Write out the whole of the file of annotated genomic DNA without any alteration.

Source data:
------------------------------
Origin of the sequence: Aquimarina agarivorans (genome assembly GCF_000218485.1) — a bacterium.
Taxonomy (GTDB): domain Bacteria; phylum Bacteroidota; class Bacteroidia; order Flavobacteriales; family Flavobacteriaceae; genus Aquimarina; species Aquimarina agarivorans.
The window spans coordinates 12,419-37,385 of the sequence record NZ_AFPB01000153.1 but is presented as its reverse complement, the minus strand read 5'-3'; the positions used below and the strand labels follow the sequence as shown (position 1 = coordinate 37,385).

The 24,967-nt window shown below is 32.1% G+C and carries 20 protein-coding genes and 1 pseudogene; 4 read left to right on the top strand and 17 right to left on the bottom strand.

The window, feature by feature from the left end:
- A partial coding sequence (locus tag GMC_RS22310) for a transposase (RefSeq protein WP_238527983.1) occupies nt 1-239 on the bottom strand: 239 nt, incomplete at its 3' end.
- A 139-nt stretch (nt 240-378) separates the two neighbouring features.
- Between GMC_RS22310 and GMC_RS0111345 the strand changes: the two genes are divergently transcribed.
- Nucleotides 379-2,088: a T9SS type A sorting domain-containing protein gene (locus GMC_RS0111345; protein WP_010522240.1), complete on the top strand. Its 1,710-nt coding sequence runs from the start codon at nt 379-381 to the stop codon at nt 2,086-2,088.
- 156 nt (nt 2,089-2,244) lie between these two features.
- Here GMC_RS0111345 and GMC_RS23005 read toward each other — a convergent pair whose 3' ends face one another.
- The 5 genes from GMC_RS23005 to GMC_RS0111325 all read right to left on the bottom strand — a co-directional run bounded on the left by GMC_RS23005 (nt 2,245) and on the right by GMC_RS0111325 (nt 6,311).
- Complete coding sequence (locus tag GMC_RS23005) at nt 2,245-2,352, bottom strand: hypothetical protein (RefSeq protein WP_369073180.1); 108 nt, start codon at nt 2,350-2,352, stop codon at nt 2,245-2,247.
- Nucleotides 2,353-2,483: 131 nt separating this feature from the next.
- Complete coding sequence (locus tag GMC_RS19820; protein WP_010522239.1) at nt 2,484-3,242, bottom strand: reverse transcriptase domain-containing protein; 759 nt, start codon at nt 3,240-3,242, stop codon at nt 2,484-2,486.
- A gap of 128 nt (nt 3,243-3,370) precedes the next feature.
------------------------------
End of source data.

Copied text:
Origin of the sequence: Aquimarina agarivorans (genome assembly GCF_000218485.1) — a bacterium.
Taxonomy (GTDB): domain Bacteria; phylum Bacteroidota; class Bacteroidia; order Flavobacteriales; family Flavobacteriaceae; genus Aquimarina; species Aquimarina agarivorans.
The window spans coordinates 12,419-37,385 of the sequence record NZ_AFPB01000153.1 but is presented as its reverse complement, the minus strand read 5'-3'; the positions used below and the strand labels follow the sequence as shown (position 1 = coordinate 37,385).

The 24,967-nt window shown below is 32.1% G+C and carries 20 protein-coding genes and 1 pseudogene; 4 read left to right on the top strand and 17 right to left on the bottom strand.

The window, feature by feature from the left end:
- A partial coding sequence (locus tag GMC_RS22310) for a transposase (RefSeq protein WP_238527983.1) occupies nt 1-239 on the bottom strand: 239 nt, incomplete at its 3' end.
- A 139-nt stretch (nt 240-378) separates the two neighbouring features.
- Between GMC_RS22310 and GMC_RS0111345 the strand changes: the two genes are divergently transcribed.
- Nucleotides 379-2,088: a T9SS type A sorting domain-containing protein gene (locus GMC_RS0111345; protein WP_010522240.1), complete on the top strand. Its 1,710-nt coding sequence runs from the start codon at nt 379-381 to the stop codon at nt 2,086-2,088.
- 156 nt (nt 2,089-2,244) lie between these two features.
- Here GMC_RS0111345 and GMC_RS23005 read toward each other — a convergent pair whose 3' ends face one another.
- The 5 genes from GMC_RS23005 to GMC_RS0111325 all read right to left on the bottom strand — a co-directional run bounded on the left by GMC_RS23005 (nt 2,245) and on the right by GMC_RS0111325 (nt 6,311).
- Complete coding sequence (locus tag GMC_RS23005) at nt 2,245-2,352, bottom strand: hypothetical protein (RefSeq protein WP_369073180.1); 108 nt, start codon at nt 2,350-2,352, stop codon at nt 2,245-2,247.
- Nucleotides 2,353-2,483: 131 nt separating this feature from the next.
- Complete coding sequence (locus tag GMC_RS19820; protein WP_010522239.1) at nt 2,484-3,242, bottom strand: reverse transcriptase domain-containing protein; 759 nt, start codon at nt 3,240-3,242, stop codon at nt 2,484-2,486.
- A gap of 128 nt (nt 3,243-3,370) precedes the next feature.